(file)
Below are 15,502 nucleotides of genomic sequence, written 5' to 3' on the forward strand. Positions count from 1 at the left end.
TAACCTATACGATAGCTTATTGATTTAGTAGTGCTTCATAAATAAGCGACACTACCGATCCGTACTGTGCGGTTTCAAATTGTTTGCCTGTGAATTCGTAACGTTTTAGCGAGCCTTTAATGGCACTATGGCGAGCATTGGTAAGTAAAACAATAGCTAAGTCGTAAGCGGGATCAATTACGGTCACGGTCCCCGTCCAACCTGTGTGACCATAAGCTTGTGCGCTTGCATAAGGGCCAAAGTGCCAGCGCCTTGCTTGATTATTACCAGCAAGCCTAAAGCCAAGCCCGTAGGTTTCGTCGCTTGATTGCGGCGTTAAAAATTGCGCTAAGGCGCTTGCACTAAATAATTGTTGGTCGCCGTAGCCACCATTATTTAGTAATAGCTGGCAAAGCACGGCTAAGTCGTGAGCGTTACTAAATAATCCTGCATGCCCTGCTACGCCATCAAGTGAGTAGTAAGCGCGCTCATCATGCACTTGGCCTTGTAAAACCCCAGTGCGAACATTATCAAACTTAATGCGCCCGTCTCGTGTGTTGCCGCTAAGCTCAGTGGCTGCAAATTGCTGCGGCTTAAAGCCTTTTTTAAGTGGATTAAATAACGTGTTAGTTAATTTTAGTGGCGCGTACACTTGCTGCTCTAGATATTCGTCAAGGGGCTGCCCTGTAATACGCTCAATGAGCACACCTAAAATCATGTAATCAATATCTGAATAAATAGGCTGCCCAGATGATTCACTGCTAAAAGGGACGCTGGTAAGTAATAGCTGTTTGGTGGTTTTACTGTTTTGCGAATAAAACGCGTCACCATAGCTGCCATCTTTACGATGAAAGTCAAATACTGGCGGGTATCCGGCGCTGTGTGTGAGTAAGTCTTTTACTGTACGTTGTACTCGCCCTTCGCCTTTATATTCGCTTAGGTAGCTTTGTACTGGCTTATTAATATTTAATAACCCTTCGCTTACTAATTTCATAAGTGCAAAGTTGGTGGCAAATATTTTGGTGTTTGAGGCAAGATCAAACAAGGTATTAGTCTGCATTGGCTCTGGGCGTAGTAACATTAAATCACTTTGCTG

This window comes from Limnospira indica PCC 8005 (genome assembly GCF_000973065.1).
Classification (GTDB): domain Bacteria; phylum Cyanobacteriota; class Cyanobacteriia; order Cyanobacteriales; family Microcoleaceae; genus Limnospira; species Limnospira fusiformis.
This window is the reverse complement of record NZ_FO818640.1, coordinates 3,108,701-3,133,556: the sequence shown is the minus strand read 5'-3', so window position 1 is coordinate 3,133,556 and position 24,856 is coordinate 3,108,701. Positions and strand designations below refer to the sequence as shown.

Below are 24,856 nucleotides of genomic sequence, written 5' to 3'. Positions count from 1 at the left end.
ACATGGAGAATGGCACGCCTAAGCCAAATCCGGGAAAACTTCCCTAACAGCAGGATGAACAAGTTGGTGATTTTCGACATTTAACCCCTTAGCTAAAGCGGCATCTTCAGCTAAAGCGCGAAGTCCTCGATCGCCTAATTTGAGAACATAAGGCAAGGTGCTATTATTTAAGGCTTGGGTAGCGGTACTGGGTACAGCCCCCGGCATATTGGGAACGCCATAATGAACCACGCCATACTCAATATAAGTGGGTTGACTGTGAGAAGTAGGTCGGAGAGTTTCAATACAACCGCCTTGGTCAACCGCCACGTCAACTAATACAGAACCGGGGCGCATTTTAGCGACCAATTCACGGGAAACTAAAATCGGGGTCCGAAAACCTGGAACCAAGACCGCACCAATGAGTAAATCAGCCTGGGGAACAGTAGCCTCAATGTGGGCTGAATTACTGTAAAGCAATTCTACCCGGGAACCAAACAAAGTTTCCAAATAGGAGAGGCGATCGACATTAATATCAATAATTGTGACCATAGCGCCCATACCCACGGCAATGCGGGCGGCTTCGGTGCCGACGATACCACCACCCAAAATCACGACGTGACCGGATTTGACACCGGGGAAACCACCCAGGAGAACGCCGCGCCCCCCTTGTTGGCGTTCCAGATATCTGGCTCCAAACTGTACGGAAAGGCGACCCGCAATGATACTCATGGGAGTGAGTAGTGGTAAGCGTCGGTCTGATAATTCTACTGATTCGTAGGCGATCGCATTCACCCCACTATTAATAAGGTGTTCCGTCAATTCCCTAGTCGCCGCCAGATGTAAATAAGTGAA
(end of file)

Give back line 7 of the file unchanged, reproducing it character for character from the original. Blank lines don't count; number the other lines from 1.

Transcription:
ACATGGAGAATGGCACGCCTAAGCCAAATCCGGGAAAACTTCCCTAACAGCAGGATGAACAAGTTGGTGATTTTCGACATTTAACCCCTTAGCTAAAGCGGCATCTTCAGCTAAAGCGCGAAGTCCTCGATCGCCTAATTTGAGAACATAAGGCAAGGTGCTATTATTTAAGGCTTGGGTAGCGGTACTGGGTACAGCCCCCGGCATATTGGGAACGCCATAATGAACCACGCCATACTCAATATAAGTGGGTTGACTGTGAGAAGTAGGTCGGAGAGTTTCAATACAACCGCCTTGGTCAACCGCCACGTCAACTAATACAGAACCGGGGCGCATTTTAGCGACCAATTCACGGGAAACTAAAATCGGGGTCCGAAAACCTGGAACCAAGACCGCACCAATGAGTAAATCAGCCTGGGGAACAGTAGCCTCAATGTGGGCTGAATTACTGTAAAGCAATTCTACCCGGGAACCAAACAAAGTTTCCAAATAGGAGAGGCGATCGACATTAATATCAATAATTGTGACCATAGCGCCCATACCCACGGCAATGCGGGCGGCTTCGGTGCCGACGATACCACCACCCAAAATCACGACGTGACCGGATTTGACACCGGGGAAACCACCCAGGAGAACGCCGCGCCCCCCTTGTTGGCGTTCCAGATATCTGGCTCCAAACTGTACGGAAAGGCGACCCGCAATGATACTCATGGGAGTGAGTAGTGGTAAGCGTCGGTCTGATAATTCTACTGATTCGTAGGCGATCGCATTCACCCCACTATTAATAAGGTGTTCCGTCAATTCCCTAGTCGCCGCCAGATGTAAATAAGTGAA